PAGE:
Floating Mystery No Longer So Mysterious

Alumni chime in on their memories of the Riddle Regatta

‘Shark’ Sighting at the Riddle Regatta

I saw the back cover of the winter Lift magazine, and I have an answer from a guy that lived this event!

The Vets Club sponsored the Riddle Regatta from the early 1970s through the late 1980s. They decided to make it a fun event and got the Daytona city fathers to go along with sponsoring a slow-season, post-Labor Day weekend event on the Halifax River. It was one of the first “win-win” events between the locals, local business, the city and the school. It was covered regularly in the media and kept on growing.

The Riddle Regatta (Courtesy PJ Hassett)

The only requirement was [the raft] had to float using tire inner tubes and no gas motors – human power only. Nobody attempted sails, even though it was an option. Anybody could enter, and they did. Virtually every club on campus had their representation. Local night clubs, stores, the fire and police departments and individuals were entrants. Categories were single, double and teams. Team rafts were almost ridiculously huge or long.

Creativity in the race turned into: “Just how can I make this round rubber thing full of air faster?”

Leave it to Embry-Riddle students and race-car enthusiasts to figure out nautical engineering with rubber, rope, duct tape and canoe paddles to come up with some unique designs. Some failed upon launch and others cruised [at] almost Olympic rowing speeds.

The Riddle Regatta (Courtesy PJ Hassett)

I raced myself for several years in the double and then in the single category. It did get competitive. Designs got faster; rivalries began. Mine was this local guy, only known to me as “The Shark.” The Shark was an older man, wore a white planter’s hat, no shirt, shorts and duct-taped-on flip flops. Somehow, he always beat me. I’d see him at a stoplight, and we would graciously nod like knights awaiting the next annual joust… Maybe next year! Even the trophies were unusual: canoe paddles with mounted plaques [indicating the] level of victory.

I still have mine.

PJ Hassett (’80, ’85)
B.S. Aeronautical Science
Master of Business Administration

The Thrill of (a Second-Place) Victory…

I was a member of the Vets Club during the spring of 1985 when I attended the race on the Intracoastal Waterway in Daytona.

The part I remember the most is taking second place overall and first place out of all the Embry-Riddle boats. I still remember how much fun it was passing the Embry-Riddle Marines ROTC halfway through the race in the middle of the river. The MROTC boat had a complete meltdown and started yelling at each other while we passed them. It was very rewarding for vets from Embry-Riddle while we were locking in second place.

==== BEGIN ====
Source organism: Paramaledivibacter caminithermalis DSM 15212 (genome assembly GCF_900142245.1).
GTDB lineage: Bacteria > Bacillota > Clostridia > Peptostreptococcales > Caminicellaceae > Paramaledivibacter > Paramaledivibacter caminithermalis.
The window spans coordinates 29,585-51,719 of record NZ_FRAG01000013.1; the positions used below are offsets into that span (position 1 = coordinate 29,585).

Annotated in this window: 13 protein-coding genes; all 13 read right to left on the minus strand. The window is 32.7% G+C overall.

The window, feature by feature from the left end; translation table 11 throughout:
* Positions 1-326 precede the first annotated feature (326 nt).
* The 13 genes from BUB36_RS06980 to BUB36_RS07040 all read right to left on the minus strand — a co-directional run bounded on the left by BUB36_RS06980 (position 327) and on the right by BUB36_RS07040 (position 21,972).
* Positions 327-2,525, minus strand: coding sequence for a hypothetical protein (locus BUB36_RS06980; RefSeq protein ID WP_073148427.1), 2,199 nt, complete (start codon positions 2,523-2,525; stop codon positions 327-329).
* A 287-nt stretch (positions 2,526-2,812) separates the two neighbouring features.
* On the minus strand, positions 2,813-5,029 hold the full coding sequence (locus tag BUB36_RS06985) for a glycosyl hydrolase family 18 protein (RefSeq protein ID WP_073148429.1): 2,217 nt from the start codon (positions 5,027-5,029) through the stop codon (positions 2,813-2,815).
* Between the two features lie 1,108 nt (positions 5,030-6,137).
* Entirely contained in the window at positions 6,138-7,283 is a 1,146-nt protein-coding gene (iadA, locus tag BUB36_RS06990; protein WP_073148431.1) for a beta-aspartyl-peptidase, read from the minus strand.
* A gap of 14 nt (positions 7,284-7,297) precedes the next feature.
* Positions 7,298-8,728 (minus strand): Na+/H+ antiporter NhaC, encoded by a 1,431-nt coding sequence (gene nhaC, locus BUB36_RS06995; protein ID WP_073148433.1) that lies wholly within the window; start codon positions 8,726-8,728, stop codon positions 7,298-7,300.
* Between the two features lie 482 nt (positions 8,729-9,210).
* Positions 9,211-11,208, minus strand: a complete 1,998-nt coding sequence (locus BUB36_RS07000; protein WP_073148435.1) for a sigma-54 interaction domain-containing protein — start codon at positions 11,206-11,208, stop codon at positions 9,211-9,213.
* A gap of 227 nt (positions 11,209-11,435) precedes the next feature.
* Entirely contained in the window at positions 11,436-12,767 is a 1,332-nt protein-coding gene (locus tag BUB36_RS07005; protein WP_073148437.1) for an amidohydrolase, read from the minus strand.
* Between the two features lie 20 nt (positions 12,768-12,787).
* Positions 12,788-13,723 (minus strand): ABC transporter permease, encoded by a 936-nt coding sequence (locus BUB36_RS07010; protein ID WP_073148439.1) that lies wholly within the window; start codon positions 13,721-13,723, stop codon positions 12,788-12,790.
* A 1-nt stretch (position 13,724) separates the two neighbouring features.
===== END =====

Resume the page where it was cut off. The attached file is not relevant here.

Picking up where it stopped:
Gregory Zupkus (’86)
B.S. Aviation Technology

And the Agony of (a Second-Place) Defeat

I just saw the back page of the Lift fall/winter 2021 issue and remember winning first place in the 1988 Regatta. Oh wait! Those dopes from the soccer team cheated and ended up getting first. I was in the Avionics Club. We called ourselves the MOSFETs, Metal-Oxide-Semiconductor-Field-Effect-Transistors. You can look up the Aug. 10, 1988, Avion with Mr. John Brannon on the front page. The article tells how we gave him a T-shirt saying, “AVIONICS, making pilots obsolete.” We also won the softball league that year, back when ERAU didn’t have sports teams, so we just made up our own. Mr. Brannon was a judge at the race in 1988. I graduated in December 1988, so I’m not sure how much longer the regatta continued. We would go to the local contractors with big trucks and they would donate tire tubes. Put them all together with about four people and let the madness begin. John Formica and Sean Reardon were two of the four. Can’t remember who was the fourth man for the Avionics team. The trophy was a boat oar. I think we might have given it to Mr. Brannon or Mr. Coleman to hang in the Avionics Building.

Clifford Williams (’88)
B.S. Aviation Business Administration

Oyster Duty

I can provide a little information with regard to your raft picture. I’m from the class of ’82 and participated in two Riddle Regattas. I worked at the Silver Bucket Oyster Bar (the first oyster bar in Daytona Beach — located on Seabreeze) during my time at ERAU, and the owner annually entered a team into the race. I’m proud to say we won the race both times I participated, ’81 and ’82. It was a pretty grueling race. I remember it ending at the marina on Main Street, but forget exactly where it started. I know it was long though! There were a lot of participants and the rafts were made of inner tubes strapped together. Every tire store in Daytona was empty of inner tubes for a month after the race. A shoutout to my fellow ERAU “sailors” on the Bucket raft — Pete Schott (’83) and Dave Gallagher (’82). Couldn’t tell you how many years the Regatta ran, but pretty sure it ran in the late ’70s into the early ’80s. 

Brian Dormer (’82) 
B.S. Aeronautical Science, A.A. Aviation Management

Fond Memories

The 1984 Riddle Regatta (Courtesy Elizabeth Jorsey)

The 1984 Riddle Regatta was loads of fun and somewhat orderly. You couldn’t find an inner tube from a tire shop within 20 miles of Daytona the week of the Regatta! All of the clubs entered rafts. I belonged to the Future Professional Women in Aviation Club, and we entered a raft every year I was at Riddle.

The 1984 Riddle Regatta (Courtesy Elizabeth Jorsey)

Elizabeth (Dobbs) Jorsey (’87)
B.S. Aeronautical Studies